Deficiencies in the protection of operational staff in the water sector from exposure to COVID-19

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2021 Virtual Special Water, Enviroment & Transport Conference
14 April 2021
Carried as Amended

This conference notes that the health, safety and wellbeing of workers providing services in the Water, Environment and Transport Sectors � as well as in the other more prominent sectors such as Health – has been paramount to UNISON during the COVID-19 pandemic, and will continue to be into the future.

The Water Industry Sector has had particular concerns relating to:

1. Effective and timely supply of PPE (in particular face masks) and hygiene supplies

2. Activities of a small minority of workers placing other workers at risk

Conference observes that a search for �PPE� on the website of the water sector regulator Ofwat yields only six results, none more recent than 2018. A similar search of the website of Water UK (the trade association which represents the major water companies of the UK) lists four results from 2017 or earlier. The report by Frontier Economics commissioned jointly by Ofwat and Water UK (published in December 2020) �Economic impacts of COVID-19 on the water sector� fails to investigate either the direct or indirect impacts on water company employees.

Conference also recognises that the limited supply of PPE in the initial stages of the pandemic had to be channelled to people working on the front line in the NHS. This was of course necessary, but it was to the detriment of key workers in other sectors including Water, Environment and Transport.

At some water companies, rollout of PPE in certain areas of wastewater and water operations was poor � though at others it was good. Some teams had to wait weeks, others got a good supply very quickly. This was caused by a combination of various factors at each water company. In addition to low quantities of items such as the required grade of face mask being available in the supply chain – these may have included (despite the best endeavours of the water companies):

a. Lack of nationally-coordinated PPE procurement for the water industry, because of its fragmentation into private companies

b. Just-in-time procurement practices, leading to minimum stock levels of PPE at the outset

c. Out-of-date items being held in stock that could not be used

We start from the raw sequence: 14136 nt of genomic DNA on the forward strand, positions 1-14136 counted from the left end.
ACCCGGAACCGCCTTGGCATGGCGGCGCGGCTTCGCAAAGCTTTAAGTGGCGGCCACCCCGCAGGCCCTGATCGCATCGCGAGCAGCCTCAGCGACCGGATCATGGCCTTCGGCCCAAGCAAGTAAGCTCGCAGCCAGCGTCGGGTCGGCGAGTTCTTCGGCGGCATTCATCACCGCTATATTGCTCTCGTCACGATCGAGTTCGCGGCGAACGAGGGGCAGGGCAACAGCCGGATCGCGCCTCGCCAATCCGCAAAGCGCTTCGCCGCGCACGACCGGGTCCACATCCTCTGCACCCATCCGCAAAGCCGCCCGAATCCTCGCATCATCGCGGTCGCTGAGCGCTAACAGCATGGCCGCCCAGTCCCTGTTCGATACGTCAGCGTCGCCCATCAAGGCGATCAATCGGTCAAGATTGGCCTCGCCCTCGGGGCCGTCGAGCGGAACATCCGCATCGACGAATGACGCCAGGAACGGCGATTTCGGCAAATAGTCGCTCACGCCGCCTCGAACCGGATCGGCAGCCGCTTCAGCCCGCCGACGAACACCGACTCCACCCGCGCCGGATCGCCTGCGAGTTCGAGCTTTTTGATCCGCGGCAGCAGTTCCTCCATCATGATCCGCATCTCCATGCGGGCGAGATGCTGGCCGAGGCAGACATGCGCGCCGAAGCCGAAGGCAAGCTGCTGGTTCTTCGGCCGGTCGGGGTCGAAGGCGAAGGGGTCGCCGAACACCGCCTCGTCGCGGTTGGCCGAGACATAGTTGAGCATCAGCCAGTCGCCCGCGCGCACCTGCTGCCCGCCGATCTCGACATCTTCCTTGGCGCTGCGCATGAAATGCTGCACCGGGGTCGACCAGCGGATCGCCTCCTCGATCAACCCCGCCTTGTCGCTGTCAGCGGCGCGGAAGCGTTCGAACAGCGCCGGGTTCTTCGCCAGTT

d. Emergency procurement (to protect workers quickly), through new channels leading to the unintended purchase of items that were not of sufficient quality

e. Centralised holding of available stock, leading to distribution problems

f. Poor pandemic-related provisions in business continuity plans

g. Risk assessments focussing on office-based workers and appearing to ignore the risks to field-based staff

Furthermore it is noted by this conference that despite the best efforts of the water companies, and the managers of subcontractor organisations, the activities of some workers have at times put other workers at risk. In particular:

i. Contrary to directives about only doing essential activities, doing non-essential work

ii. Not following the water companies� or subcontractors� protocols with regard to COVID-19

iii. Not wearing the correct PPE, including facemasks

iv. Not social distancing

Conference therefore calls on the WET SGE to:

A. Lobby Ofwat to require that all water companies must have adequate pandemic-related provisions in their five-year plans, with particular relation to a safe working environment for all employees.

B. Work with Labour Link to emphasise the Labour party�s policy to bring the water industry back into public ownership. In particular the benefits of nationally-coordinated procurement and the reversal of outsourcing should now include the improved health and safety of workers (through better PPE provision, and the direct overseeing of all workers) in addition to the economic benefits.

C. Work with Water UK so that constructive discussion can lead to greater worker involvement in the scrutiny of risk assessments across all companies in the water sector. In particular this should focus on improving the elimination, reduction and mitigation provisions that these documents contain which relate to pandemic-associated risks.

D. Work with the HSE to provide the union with greater input in shaping the guidance that the HSE publishes, and its direct relevance to workers in the water sector. In particular, efforts should be made to ensure that such guidance covers water companies� responsibility for the health and safety training for subcontractor workers, and the management of subcontractors to ensure protection of all workers from COVID-19.